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Banning Bottled Water, Disaster Insurance and the Mortgage Meltdown

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Banning Bottled Water, Disaster Insurance and the Mortgage Meltdown

The U.S. Conference of Mayors votes to endorse banning the sale of bottled water across the country.

Florida’s Hurricane Catastrophe Fund could face a shortfall of up to $15 billion.

Troubled mortgage giants Fannie Mae and Freddie Mac discontinue their multi-million dollar lobbying efforts.

More headlines: listen to the LibertyWeek podcast. 

1. ENVIRONMENT

The U.S. Conference of Mayors votes to endorse banning the sale of bottled water across the country.

CEI Expert Available to Comment: Director of Risk & Environmental Policy Angela Logomasini reacts to the bans:

“This is just another example of government regulators eroding our freedom. If they succeed in banning and taxing water, what will they go after next?”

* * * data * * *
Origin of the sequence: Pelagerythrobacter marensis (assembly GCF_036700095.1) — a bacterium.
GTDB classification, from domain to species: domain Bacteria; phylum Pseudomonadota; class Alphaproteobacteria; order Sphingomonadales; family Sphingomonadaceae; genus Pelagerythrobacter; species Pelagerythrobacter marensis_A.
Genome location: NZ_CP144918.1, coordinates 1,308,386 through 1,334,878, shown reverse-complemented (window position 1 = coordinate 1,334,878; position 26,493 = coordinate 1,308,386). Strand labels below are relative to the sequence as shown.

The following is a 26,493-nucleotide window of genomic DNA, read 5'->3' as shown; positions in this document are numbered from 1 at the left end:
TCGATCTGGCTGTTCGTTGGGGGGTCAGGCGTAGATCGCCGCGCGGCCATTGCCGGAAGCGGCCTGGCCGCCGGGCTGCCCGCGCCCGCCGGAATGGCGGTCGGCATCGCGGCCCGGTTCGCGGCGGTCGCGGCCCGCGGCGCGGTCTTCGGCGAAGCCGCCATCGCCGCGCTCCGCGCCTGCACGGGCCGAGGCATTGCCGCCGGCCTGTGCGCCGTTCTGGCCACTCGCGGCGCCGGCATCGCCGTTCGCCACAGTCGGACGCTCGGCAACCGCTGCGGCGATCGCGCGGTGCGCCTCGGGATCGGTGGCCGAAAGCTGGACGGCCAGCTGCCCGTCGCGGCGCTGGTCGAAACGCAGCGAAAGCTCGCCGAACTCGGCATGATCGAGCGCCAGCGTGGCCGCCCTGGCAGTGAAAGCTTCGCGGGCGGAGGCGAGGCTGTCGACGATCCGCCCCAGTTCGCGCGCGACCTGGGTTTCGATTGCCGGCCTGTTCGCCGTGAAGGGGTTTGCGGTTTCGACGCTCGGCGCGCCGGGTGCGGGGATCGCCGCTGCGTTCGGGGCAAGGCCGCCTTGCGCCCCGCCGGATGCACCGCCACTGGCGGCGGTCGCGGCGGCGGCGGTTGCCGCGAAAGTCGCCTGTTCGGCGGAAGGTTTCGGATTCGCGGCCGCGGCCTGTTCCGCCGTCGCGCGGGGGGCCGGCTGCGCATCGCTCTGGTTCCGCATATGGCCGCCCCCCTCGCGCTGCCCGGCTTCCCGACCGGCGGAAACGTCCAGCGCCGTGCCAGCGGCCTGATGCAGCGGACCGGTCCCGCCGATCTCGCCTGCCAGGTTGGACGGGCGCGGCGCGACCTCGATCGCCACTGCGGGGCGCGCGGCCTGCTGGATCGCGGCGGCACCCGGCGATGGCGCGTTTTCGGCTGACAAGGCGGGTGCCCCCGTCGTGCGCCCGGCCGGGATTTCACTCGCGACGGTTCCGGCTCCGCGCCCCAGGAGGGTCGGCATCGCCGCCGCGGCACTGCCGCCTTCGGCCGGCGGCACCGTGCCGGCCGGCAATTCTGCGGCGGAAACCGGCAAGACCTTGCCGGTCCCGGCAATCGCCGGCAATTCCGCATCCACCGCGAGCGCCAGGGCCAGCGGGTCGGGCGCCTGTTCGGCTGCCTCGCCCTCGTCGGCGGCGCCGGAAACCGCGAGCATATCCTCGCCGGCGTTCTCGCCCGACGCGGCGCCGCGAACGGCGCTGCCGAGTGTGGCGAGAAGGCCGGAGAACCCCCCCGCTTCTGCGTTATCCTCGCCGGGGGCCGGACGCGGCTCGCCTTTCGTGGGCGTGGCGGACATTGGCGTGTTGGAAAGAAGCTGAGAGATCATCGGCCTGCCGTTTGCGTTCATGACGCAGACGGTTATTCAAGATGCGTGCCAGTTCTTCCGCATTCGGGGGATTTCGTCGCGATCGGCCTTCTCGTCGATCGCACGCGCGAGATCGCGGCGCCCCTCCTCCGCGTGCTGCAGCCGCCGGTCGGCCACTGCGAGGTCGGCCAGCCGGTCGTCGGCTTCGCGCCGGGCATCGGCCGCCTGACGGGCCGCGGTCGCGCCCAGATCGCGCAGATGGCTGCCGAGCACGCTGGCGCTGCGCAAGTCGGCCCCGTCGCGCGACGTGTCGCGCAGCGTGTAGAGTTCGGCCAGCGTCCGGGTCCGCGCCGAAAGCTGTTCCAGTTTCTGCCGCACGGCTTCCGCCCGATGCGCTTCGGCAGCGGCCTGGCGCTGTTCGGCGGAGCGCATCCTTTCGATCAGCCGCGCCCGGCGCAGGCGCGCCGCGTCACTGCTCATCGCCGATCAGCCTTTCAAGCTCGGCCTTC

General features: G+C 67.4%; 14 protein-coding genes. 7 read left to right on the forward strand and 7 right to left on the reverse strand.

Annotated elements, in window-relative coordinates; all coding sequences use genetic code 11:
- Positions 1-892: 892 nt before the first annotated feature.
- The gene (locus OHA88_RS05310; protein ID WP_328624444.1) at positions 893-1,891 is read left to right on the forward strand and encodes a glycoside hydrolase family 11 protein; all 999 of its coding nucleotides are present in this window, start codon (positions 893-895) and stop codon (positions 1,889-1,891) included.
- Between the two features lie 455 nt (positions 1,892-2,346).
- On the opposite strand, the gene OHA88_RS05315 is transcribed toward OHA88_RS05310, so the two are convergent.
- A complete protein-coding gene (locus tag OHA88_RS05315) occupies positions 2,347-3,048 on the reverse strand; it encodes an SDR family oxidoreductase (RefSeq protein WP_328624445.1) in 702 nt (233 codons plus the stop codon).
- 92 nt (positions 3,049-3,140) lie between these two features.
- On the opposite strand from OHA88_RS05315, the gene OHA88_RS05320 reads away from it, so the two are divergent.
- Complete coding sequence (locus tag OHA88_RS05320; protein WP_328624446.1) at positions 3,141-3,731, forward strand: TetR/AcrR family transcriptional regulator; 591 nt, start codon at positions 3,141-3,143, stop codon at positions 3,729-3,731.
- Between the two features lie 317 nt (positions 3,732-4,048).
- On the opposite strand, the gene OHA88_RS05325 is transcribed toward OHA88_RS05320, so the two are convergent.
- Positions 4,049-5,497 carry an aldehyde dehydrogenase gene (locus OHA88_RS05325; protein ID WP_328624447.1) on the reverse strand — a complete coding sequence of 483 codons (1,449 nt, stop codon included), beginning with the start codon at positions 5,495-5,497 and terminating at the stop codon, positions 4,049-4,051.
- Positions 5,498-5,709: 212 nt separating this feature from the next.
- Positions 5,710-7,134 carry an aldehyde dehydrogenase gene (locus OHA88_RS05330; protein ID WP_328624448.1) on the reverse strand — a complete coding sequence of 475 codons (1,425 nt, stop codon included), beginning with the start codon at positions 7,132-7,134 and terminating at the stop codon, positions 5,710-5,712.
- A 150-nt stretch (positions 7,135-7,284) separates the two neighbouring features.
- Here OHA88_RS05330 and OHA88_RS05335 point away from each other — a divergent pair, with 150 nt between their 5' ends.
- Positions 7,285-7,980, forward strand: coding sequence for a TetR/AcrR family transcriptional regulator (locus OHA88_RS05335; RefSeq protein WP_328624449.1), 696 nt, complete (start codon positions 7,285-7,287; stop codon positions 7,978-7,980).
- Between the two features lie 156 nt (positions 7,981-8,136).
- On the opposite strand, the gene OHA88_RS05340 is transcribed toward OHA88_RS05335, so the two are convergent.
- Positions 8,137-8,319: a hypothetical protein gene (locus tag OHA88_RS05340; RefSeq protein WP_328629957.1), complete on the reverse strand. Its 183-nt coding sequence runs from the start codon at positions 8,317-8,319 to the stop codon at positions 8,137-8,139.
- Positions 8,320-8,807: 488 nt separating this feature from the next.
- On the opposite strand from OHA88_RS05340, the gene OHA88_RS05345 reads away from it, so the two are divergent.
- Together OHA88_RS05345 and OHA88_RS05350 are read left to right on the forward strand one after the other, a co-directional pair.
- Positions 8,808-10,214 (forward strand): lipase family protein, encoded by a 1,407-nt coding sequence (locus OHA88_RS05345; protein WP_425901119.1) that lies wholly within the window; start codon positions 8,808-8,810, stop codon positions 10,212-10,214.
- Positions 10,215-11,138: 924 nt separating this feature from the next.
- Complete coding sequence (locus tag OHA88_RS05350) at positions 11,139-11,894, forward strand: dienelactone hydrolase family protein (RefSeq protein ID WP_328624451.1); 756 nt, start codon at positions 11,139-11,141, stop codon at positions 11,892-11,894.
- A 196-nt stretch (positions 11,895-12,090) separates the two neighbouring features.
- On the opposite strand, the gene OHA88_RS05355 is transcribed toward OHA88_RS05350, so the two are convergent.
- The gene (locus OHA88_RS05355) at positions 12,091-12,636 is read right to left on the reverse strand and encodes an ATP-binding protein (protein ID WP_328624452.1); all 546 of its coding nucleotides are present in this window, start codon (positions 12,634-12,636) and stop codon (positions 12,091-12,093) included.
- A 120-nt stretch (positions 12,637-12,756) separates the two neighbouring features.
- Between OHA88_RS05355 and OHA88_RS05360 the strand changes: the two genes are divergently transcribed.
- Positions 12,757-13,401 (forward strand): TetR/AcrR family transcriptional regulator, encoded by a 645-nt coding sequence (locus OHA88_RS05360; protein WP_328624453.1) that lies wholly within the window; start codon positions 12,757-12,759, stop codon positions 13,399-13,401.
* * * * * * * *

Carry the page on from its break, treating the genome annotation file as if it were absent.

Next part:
2. INSURANCE

Florida’s Hurricane Catastrophe Fund could face a shortfall of up to $15 billion.

CEI Expert Available to Comment: Senior Fellow Eli Lehrer on the financial future of  the state of Florida: 

“One simple fact ought to dominate every discussion of Florida’s homeowners’ insurance system: Were a single storm to hit the wrong area, it would literally bankrupt the state. Gov. Charlie Crist and the Legislature, quite simply, have risked Florida’s fiscal future in order to subsidize insurance rates for people living in coastal areas.”

 

3. BUSINESS

Troubled mortgage giants Fannie Mae and Freddie Mac discontinue their multi-million dollar lobbying efforts.

CEI Expert Available to Comment: Senior Fellow Iain Murray on the problem with government-backed mortgages:

“Our central critique of Fannie and Freddie is that they were the main vehicles of a government policy that severely distorted market allocations and perhaps even caused the resulting housing price bubble. Their size was a factor in this - if they had been smaller, perhaps the distortion would have been smaller - but it was their very existence that was most important. Coupled with the loose monetary policy of the Fed going back to 1995 (which is probably even more important), government signals that the market picked up on were the main reasons behind this massive misallocation problem.”

 

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